I am he as you are he as you are me and we are all together

The Beatles

For a while now I have been working in my spare time on a project involving the 1901 and 1911 Irish national censuses. I have been casually exploring the data, but as a larger goal I want to find a way to programatically link together the citizens of the two years to each other. With this I hope to be able ask larger questions of the data such as:

  • How often did Irish citizens move over this ten year period in Irish history?
  • How often did Irish citizens change professions?
  • Can we track children which have moved out to different locations?

As to matching residents there are a number of challenges. For example:

  • Transcription errors from the records to the computer (fortunately we can at least verify information via PDFs available online)
  • There are many instances of ages being off by 1-5 years even when it is clear the resident is the same (even though the censuses were conducted the March 31st, 1901 and April 2nd, 1911)
  • Given names are sometimes different, either as given by the resident or written down by the enumerator
  • As the census was performed by the British government, Irish residents didn’t always want to give full truthful information to those who they might have seen as an occupying force

So, my first step is a bit of code I call ObjectScorer. I’ve employed it in my Resident class with the following methods:

  def similarity_to(other_resident)
    object_scorer.percentage_score(other_resident)
  end

  def object_scorer
    @object_scorer ||= ObjectScoring::ObjectScorer.new(self,
                                                       field_scorers,
                                                       field_weights,
                                                       field_options)
  end

  def field_weights
    {
      forename: 10,
      surname: 4,
      religion: 5,
      age: 10,
      sex: 10,
      latitude: 5,
      longitude: 5,
      ded_name: 5,
      townland_street_name: 5
    }
  end

  def field_scorers
    {
      forename: :insensitive_levenshtein_nearness,
      surname: :insensitive_levenshtein_nearness,
      religion: :exact,
      age: :nearness,
      sex: :exact,
      latitude: :nearness,
      longitude: :nearness,
      ded_name: :insensitive_levenshtein_nearness,
      townland_street_name: :insensitive_levenshtein_nearness
    }
  end

  def field_options
    {
      forename: {max_distance: 5},
      surname: {max_distance: 5},
      age: {max_distance: 5, value: age_in(other_census_year)},
      ded_name: {max_distance: 5},
      townland_street_name: {max_distance: 5},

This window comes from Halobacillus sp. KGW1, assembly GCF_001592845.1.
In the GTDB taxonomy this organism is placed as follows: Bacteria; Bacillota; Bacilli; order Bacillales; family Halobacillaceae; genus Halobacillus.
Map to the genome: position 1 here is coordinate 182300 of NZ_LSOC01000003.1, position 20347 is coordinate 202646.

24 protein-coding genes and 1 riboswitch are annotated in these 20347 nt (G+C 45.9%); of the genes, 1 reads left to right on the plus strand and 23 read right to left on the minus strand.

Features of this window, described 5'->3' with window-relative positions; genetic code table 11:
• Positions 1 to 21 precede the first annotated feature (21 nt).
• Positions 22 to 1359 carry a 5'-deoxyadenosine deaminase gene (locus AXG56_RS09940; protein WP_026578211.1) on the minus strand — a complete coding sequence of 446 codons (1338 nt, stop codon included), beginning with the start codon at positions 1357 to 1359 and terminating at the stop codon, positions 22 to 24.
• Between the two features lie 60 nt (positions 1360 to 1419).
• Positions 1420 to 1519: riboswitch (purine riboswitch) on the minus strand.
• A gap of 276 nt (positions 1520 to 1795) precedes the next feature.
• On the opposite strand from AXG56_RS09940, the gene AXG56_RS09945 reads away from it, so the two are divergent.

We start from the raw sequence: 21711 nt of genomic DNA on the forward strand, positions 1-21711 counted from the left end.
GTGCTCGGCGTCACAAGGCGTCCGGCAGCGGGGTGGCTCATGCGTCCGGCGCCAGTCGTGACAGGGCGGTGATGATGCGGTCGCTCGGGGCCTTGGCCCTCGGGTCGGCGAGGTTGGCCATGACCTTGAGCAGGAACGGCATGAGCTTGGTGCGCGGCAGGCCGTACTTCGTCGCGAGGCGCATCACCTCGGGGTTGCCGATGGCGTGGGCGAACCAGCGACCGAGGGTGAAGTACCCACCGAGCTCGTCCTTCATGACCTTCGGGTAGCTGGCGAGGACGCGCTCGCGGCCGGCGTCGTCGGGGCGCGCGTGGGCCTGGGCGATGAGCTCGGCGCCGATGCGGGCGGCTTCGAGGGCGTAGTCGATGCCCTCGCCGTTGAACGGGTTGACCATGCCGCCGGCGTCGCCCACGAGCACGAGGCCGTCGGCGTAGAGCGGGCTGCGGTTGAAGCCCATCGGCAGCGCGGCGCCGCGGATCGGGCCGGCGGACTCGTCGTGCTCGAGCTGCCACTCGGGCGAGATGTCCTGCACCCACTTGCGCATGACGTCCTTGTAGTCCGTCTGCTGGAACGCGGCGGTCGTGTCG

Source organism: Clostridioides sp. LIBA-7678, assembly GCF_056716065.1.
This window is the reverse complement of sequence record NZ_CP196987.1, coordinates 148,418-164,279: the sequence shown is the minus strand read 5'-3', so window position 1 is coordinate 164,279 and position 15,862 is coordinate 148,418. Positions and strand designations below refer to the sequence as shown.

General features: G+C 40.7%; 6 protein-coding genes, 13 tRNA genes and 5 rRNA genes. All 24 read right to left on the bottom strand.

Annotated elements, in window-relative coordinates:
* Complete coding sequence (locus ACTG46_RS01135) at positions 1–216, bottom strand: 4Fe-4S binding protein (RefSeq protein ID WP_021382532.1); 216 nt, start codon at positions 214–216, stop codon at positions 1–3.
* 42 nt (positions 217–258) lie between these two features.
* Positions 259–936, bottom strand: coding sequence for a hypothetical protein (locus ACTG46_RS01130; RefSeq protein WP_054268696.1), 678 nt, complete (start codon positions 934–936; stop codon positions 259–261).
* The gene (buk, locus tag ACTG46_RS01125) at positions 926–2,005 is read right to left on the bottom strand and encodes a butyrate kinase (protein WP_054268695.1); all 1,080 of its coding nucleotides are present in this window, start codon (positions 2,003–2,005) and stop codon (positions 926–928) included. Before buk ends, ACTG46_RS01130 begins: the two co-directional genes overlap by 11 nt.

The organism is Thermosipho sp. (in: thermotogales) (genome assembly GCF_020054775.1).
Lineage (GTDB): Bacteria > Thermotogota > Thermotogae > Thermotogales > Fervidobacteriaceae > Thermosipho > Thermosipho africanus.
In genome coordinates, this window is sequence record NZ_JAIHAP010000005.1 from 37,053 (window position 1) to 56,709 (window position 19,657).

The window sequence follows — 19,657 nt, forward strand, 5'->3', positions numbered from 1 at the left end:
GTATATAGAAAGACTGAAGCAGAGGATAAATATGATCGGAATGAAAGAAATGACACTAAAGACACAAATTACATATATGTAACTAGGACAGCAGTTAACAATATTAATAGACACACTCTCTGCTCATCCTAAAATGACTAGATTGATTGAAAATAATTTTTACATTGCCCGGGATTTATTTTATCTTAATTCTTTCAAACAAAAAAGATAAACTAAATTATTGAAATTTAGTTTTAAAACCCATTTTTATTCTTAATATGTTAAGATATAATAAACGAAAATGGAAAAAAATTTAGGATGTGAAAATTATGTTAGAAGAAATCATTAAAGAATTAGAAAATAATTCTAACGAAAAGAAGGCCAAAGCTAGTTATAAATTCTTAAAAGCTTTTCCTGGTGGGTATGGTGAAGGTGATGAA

}
  end

The concept is pretty simple: I define a set of fields on which I want to compare two objects, define how to match them and how much I care about those fields matching, and then ObjectScorer gives me a percentage match.

Taking the age field, I specify a simple integer nearness metric. So for the ages of 21 and 23 we:

  • subtract and take the absolute value to get 2
  • subtracting from and dividing that by the maximum distance we get 0.6
  • multiplying by the weight (10) we get 6.

Taking the forename field, I specify a case-insensitive Levenshtein distance with a weight of 10 and a maximum distance of 5. If I’m comparing the two forenames John and Jon, we:

  • get a distance of 1
  • subtract that from the maximum distance to get 4
  • divide that by the maximum distance to get .8
  • multiply by the weight to get 8.

If these were the only two fields we were comparing we would add up our results and divide by the sum of the weights as in (8 + 6) / (10 + 10) and we’d wind up with a score of 0.7. Taken all together this gives us a nice way to compare many records together and sort them by which is the best match.

But of course we can’t just load up all of the records in the database and compare them in memory. We need to find a reasonable subset to run these comparisons on. In my case when looking for candidates for a particular records I look for records which:

  • Are in the other census year
  • Have the same value or null for sex
  • Have an age which would have been / will be within five years of being correct in the other census
  • Match the forename and surname with a maximum “edit distance” of 4 characters

These queries are done with elasticsearch first and then turned into Neo4j ActiveNode objects in memory. And thus I get a reasonable algorithm which can allow me to compare records to each other!